Some theorists[who?] believe that the harmonic seventh is also used by barbershop quartet singers when they tune dominant seventh chords (harmonic seventh chord), and is an essential aspect of the barbershop style; however this claim was not supported by the empirical data of Hagerman and Sundberg (1980), and the failure of other psychological studies on intonation to find evidence for the harmonic seventh casts doubt on its musical or psychological existence. Instead, Hagerman and Sundberg found that tuning of major and minor third intervals in barbershop lies between just (4:5, 5:6) and equal temperament.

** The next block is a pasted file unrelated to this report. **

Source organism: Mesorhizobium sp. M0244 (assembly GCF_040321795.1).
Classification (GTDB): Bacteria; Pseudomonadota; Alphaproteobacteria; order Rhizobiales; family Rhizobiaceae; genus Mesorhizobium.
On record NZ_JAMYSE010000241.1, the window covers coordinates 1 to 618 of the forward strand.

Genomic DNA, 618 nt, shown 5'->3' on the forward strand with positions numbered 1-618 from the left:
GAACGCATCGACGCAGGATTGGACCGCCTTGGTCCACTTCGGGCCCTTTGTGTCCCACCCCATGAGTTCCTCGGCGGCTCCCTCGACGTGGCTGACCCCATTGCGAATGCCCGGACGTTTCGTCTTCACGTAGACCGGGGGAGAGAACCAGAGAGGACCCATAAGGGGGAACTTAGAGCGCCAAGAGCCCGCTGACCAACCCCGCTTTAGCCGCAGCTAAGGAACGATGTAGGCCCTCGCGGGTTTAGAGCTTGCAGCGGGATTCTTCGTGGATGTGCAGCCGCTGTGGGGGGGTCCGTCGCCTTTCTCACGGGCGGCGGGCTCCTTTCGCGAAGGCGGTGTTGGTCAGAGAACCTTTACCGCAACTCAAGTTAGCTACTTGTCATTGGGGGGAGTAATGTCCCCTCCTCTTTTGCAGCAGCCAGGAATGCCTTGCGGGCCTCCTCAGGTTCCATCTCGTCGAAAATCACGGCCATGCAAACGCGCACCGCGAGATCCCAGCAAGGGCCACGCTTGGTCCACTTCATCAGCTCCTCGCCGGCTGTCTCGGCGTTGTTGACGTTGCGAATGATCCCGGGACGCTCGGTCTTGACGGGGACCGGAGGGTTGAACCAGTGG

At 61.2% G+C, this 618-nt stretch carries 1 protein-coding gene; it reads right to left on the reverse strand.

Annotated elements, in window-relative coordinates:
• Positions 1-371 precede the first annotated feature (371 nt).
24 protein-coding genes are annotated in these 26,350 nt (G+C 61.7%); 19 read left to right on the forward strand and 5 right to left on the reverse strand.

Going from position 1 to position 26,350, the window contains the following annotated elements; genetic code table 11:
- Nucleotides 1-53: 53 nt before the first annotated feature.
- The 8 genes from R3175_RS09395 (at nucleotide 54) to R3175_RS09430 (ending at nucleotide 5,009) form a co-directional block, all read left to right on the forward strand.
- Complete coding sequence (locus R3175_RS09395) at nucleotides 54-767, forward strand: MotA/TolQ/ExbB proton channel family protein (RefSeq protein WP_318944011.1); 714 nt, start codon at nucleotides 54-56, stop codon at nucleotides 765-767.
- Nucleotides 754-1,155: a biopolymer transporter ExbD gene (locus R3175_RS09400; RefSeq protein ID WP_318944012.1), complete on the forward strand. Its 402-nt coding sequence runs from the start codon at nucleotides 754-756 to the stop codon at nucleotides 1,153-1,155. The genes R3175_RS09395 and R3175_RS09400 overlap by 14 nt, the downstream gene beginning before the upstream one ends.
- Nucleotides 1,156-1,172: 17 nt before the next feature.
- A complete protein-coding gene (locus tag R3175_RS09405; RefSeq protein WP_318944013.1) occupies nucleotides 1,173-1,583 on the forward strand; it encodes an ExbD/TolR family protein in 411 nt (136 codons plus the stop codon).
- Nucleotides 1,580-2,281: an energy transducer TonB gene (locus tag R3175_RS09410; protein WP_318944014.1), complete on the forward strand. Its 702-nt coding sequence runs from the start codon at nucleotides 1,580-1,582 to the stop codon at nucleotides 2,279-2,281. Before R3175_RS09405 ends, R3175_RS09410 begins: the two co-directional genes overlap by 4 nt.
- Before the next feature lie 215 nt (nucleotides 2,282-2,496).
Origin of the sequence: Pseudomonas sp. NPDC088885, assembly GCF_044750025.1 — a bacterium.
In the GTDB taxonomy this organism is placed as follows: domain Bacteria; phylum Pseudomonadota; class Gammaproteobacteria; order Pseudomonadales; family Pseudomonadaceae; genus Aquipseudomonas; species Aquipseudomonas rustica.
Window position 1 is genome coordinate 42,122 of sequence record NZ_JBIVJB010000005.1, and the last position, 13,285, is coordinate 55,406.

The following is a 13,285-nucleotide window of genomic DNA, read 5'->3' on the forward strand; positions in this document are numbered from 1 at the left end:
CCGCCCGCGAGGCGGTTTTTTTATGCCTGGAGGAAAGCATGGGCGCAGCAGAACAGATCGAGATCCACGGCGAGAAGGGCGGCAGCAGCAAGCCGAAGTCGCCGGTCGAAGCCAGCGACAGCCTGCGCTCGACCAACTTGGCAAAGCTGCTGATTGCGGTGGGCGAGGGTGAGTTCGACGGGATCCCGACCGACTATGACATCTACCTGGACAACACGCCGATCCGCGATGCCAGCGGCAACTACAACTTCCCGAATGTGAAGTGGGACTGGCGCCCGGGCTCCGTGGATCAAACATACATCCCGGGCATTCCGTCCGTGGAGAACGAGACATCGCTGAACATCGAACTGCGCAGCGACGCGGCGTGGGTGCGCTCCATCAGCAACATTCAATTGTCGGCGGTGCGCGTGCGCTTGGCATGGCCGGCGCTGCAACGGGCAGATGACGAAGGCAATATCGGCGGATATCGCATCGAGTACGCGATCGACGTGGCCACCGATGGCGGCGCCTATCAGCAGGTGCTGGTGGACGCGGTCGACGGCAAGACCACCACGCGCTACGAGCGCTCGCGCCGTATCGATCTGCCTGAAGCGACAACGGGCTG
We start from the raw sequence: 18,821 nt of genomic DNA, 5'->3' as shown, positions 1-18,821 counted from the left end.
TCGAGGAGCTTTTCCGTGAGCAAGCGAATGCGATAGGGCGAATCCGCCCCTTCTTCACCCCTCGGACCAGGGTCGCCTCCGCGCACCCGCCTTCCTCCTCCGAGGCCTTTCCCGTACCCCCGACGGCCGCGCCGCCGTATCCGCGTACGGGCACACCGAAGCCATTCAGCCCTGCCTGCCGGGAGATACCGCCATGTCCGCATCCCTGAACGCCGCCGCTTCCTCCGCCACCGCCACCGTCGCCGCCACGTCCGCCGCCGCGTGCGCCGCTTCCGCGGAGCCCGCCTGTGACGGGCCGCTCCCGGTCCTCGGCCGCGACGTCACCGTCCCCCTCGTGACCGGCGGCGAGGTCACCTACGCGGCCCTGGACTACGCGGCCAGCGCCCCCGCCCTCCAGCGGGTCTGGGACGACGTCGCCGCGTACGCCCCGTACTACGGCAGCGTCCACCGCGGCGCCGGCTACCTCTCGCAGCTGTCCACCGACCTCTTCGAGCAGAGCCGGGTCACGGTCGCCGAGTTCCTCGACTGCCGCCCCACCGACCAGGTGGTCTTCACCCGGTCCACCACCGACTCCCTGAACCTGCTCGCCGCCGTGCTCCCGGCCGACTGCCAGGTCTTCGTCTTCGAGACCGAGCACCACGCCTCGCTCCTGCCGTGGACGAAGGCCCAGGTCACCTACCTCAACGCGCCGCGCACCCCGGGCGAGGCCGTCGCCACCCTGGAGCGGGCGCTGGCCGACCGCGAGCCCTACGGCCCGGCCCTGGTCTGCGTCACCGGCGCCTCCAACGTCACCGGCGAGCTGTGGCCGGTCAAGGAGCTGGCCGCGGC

The claim is not totally ridiculous, but there is a lack of citations. Intuitively, one would think that the 7:4 harmonic seventh, which is a simpler ratio and which therefore beats more beautifully than 9:5 minor seventh, would be an instinctive choice for singers with diligent intonation. I also do not understand how there could be any doubt about the "musical or psychological existence" of the harmonic seventh - even if it never appears in barbershop music (a claim of which I am highly skeptical anyway and would maybe even say is flat out untrue because I believe I have heard this type of intonation many times). Furthermore, the claim that any barbershop quartet would purposely tune the thirds of major triads in any other ratio than 5:4 is ridiculous. The whole point of the music is the juicy sound of pure harmonies - it may be and often is the case that the singers sing with slightly inaccurate intonation and either fluctuate or fail to correct the tuning, and it may also be that major thirds in chords other than major triads may be tuned differently, but it is misleading to conclude from that that the tuning of these intervals always lies between just and equal. You don't need measuring equipment to check that, major triads in barbershop music are clearly not supposed to (otherwise, why is the music sung without vibrato?) and don't often have dissonant beating. — Preceding unsigned comment added by BridgeTheMasterBuilder (talkcontribs) 23:05, 13 May 2017 (UTC)